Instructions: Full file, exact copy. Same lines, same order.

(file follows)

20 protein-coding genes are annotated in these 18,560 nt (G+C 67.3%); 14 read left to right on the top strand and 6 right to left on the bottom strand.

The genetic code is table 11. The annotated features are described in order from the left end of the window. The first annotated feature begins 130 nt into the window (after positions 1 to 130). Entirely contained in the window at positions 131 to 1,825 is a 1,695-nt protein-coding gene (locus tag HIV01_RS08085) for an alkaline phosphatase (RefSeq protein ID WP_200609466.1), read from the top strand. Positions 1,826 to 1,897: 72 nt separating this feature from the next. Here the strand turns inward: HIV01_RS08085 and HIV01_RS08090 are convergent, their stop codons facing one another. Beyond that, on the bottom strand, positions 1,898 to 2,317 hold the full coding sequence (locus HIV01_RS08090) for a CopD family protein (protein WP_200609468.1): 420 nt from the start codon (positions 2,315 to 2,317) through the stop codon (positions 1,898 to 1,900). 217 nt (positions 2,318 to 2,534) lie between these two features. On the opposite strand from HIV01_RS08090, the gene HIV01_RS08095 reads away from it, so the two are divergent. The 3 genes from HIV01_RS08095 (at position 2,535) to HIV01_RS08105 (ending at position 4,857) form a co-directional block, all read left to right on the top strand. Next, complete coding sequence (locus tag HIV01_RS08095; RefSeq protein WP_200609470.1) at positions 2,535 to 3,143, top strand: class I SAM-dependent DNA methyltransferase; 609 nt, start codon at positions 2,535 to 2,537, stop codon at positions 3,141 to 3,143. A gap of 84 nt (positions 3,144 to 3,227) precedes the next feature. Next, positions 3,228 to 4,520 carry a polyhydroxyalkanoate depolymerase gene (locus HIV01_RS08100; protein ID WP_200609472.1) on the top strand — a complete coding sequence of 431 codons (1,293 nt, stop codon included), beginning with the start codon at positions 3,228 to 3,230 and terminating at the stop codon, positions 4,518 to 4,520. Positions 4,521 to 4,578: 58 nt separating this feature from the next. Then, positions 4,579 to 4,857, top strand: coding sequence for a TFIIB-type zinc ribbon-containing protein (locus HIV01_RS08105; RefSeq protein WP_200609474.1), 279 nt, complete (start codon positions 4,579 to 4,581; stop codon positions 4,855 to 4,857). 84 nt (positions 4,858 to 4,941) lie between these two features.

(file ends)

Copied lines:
20 protein-coding genes are annotated in these 18,560 nt (G+C 67.3%); 14 read left to right on the top strand and 6 right to left on the bottom strand.

The genetic code is table 11. The annotated features are described in order from the left end of the window. The first annotated feature begins 130 nt into the window (after positions 1 to 130). Entirely contained in the window at positions 131 to 1,825 is a 1,695-nt protein-coding gene (locus tag HIV01_RS08085) for an alkaline phosphatase (RefSeq protein ID WP_200609466.1), read from the top strand. Positions 1,826 to 1,897: 72 nt separating this feature from the next. Here the strand turns inward: HIV01_RS08085 and HIV01_RS08090 are convergent, their stop codons facing one another. Beyond that, on the bottom strand, positions 1,898 to 2,317 hold the full coding sequence (locus HIV01_RS08090) for a CopD family protein (protein WP_200609468.1): 420 nt from the start codon (positions 2,315 to 2,317) through the stop codon (positions 1,898 to 1,900). 217 nt (positions 2,318 to 2,534) lie between these two features. On the opposite strand from HIV01_RS08090, the gene HIV01_RS08095 reads away from it, so the two are divergent. The 3 genes from HIV01_RS08095 (at position 2,535) to HIV01_RS08105 (ending at position 4,857) form a co-directional block, all read left to right on the top strand. Next, complete coding sequence (locus tag HIV01_RS08095; RefSeq protein WP_200609470.1) at positions 2,535 to 3,143, top strand: class I SAM-dependent DNA methyltransferase; 609 nt, start codon at positions 2,535 to 2,537, stop codon at positions 3,141 to 3,143. A gap of 84 nt (positions 3,144 to 3,227) precedes the next feature. Next, positions 3,228 to 4,520 carry a polyhydroxyalkanoate depolymerase gene (locus HIV01_RS08100; protein ID WP_200609472.1) on the top strand — a complete coding sequence of 431 codons (1,293 nt, stop codon included), beginning with the start codon at positions 3,228 to 3,230 and terminating at the stop codon, positions 4,518 to 4,520. Positions 4,521 to 4,578: 58 nt separating this feature from the next. Then, positions 4,579 to 4,857, top strand: coding sequence for a TFIIB-type zinc ribbon-containing protein (locus HIV01_RS08105; RefSeq protein WP_200609474.1), 279 nt, complete (start codon positions 4,579 to 4,581; stop codon positions 4,855 to 4,857). 84 nt (positions 4,858 to 4,941) lie between these two features.